Healthcare Industry News:  endoscopy 

Devices Surgery

 News Release - September 22, 2008

NOTES Among the New Class of Minimally Invasive Procedures

New York, September 22, 2008 --(HSMN NewsFeed)-- An increase in development spending on minimally invasive technologies is fueling growth in a market that aims to replace more and more invasive surgeries with noninvasive and often outpatient procedures. One such procedure being developed is natural orifice transluminal endoscopic surgery (NOTES). According to a new report from Kalorama Information, “Minimally Invasive Surgical Devices, World Market,” pressure to reduce healthcare spending by shortening or eliminating hospital stays is a big factor driving innovation, as is patient demand for procedures with less trauma, blood loss, scarring and pain.

The industry is experiencing a shift towards NOTES, thanks to the growing use of flexible endoscopy in the treatment of gastrointestinal conditions and refinements in laparoscopic surgery. This area of the $19.7 billion minimally invasive surgery (MIS) market, still in the infant stages of development, is ushering in a new era in treatment using even less invasive methods.

The advantages of this type of procedure include a reduced risk of infections and other negative side-effects and the ability to return to work the next. Improvements are on-going, including the possibility of using local sedation instead of general anesthesia. NOTES procedures are well suited for endoscopic mucosal resection, small tumor excision and access to the peritoneum.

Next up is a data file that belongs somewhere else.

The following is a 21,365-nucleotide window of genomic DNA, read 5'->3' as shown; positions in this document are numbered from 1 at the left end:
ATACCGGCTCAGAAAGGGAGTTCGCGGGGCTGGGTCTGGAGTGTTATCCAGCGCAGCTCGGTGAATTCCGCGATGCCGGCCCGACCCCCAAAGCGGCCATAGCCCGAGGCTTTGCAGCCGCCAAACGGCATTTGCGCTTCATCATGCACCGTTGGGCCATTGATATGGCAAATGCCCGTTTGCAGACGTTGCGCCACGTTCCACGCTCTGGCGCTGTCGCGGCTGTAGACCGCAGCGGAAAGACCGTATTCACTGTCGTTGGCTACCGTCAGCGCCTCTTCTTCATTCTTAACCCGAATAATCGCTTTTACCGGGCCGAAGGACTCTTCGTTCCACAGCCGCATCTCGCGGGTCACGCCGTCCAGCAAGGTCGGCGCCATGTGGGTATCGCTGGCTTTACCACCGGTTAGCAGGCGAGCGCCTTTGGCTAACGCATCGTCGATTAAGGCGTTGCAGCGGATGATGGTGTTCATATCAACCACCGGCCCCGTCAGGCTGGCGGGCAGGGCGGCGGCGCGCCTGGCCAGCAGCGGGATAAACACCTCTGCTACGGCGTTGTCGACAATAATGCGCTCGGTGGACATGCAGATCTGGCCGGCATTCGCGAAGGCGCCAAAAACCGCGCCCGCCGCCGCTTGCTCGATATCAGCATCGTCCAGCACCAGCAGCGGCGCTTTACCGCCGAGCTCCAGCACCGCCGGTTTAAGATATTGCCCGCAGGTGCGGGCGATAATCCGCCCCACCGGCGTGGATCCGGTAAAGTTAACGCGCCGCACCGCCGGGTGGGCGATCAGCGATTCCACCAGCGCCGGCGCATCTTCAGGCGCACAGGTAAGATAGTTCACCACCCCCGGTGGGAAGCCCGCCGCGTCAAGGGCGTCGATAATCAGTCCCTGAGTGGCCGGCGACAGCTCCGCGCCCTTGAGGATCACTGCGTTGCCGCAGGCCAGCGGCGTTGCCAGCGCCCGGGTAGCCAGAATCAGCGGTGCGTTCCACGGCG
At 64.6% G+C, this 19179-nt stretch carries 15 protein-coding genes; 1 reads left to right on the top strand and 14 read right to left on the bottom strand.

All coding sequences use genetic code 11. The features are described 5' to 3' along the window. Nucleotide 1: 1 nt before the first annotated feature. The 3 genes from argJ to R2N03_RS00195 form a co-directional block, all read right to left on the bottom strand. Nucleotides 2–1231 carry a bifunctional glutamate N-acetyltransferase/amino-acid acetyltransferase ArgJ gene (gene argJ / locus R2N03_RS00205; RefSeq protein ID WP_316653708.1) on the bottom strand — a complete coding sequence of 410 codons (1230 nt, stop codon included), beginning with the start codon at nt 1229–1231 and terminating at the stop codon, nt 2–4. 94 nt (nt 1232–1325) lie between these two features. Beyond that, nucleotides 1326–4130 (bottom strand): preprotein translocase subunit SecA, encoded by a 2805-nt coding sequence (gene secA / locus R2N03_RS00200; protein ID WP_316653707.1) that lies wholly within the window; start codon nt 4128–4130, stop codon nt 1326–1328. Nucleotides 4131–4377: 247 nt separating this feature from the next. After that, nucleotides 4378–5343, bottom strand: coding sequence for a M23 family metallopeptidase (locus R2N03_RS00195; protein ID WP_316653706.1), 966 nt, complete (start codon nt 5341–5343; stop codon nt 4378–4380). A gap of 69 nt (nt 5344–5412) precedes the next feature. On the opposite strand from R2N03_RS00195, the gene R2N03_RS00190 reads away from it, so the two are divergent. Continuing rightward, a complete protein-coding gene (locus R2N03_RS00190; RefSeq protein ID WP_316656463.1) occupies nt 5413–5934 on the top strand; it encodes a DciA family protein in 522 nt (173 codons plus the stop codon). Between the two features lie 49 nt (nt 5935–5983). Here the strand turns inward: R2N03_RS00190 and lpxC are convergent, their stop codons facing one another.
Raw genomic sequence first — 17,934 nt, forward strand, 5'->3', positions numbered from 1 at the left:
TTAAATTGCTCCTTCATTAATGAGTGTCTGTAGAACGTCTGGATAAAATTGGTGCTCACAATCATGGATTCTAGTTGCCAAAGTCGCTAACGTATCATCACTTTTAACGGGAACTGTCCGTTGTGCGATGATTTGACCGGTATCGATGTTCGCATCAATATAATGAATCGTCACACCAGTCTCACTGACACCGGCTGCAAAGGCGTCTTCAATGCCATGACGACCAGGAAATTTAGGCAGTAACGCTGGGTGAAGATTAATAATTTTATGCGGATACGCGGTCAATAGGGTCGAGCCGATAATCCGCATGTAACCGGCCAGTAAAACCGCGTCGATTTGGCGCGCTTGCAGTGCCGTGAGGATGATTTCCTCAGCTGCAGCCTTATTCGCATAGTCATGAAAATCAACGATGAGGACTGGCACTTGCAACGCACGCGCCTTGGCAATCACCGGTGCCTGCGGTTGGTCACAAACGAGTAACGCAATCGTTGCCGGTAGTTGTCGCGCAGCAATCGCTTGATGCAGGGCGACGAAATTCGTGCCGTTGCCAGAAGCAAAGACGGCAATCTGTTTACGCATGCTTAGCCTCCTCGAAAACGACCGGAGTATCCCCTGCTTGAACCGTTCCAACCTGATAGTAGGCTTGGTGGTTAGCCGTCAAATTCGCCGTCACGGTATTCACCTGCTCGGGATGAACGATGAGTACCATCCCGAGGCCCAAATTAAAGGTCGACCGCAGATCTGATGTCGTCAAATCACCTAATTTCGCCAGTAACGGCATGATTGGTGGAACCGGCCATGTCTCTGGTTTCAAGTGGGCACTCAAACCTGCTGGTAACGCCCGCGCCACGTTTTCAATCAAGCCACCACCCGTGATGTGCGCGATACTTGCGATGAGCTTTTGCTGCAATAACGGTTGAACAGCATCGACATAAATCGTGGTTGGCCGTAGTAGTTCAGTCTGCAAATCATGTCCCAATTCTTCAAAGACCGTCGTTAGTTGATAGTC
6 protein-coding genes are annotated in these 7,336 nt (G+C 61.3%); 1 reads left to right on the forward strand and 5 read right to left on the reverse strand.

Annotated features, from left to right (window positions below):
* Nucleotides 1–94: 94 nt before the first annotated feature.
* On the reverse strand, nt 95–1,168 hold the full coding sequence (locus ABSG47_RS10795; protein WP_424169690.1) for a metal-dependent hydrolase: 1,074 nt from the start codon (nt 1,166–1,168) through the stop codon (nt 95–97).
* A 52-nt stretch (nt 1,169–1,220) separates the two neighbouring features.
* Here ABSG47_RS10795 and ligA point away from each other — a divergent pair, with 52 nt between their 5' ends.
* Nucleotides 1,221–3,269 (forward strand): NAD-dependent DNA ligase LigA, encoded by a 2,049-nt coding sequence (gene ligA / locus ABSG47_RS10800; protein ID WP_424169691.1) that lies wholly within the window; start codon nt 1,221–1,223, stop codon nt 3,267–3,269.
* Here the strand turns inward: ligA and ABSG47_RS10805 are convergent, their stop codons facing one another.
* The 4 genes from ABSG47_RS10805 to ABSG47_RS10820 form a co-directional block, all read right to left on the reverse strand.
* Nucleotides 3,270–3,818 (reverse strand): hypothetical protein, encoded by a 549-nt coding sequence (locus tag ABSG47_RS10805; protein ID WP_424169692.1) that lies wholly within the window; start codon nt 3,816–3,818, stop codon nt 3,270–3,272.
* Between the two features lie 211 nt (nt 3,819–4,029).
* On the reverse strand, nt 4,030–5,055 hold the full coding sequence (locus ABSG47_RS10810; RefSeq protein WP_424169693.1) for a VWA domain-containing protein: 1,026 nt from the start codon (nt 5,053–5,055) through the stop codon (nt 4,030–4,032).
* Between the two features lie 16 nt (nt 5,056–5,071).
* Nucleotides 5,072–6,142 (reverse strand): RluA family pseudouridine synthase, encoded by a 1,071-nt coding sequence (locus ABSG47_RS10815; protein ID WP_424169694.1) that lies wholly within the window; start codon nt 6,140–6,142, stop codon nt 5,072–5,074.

“For NOTES to become a viable, mainstream technology, procedure and device R&D must continue,” notes Kalorama Information publisher, Bruce Carlson. “The key challenge is to provide the physician with adequate visualization since direct exposure is decreased.”

The future of NOTES, according to industry experts, may be the further integration of endoscopy, gastroenterology, and minimally invasive surgery and general surgery. However, there are several hurdles to overcome including the flexibility of the endoscope tip and effective navigation of the stomach and abdominal cavity, which requires two years of training. Still, manufacturers and the medical community are excited about this new approach and time will tell how much it will influence the field of surgery.

Kalorama Information’s report “Minimally Invasive Surgical Devices, World Market” provides a worldwide market overview, demographics, market analysis by intended use, products in development, competitive analysis and estimates and forecasts through 2012 for various surgical procedures. To obtain this report, or for additional information, visit .

About Kalorama Information

Kalorama Information supplies the latest in independent market research in the life sciences, as well as a full range of custom research services. Kalorama routinely assists the media with healthcare topics, and can provide experts to speak about markets in the life sciences industry.

Source: Kalorama Information

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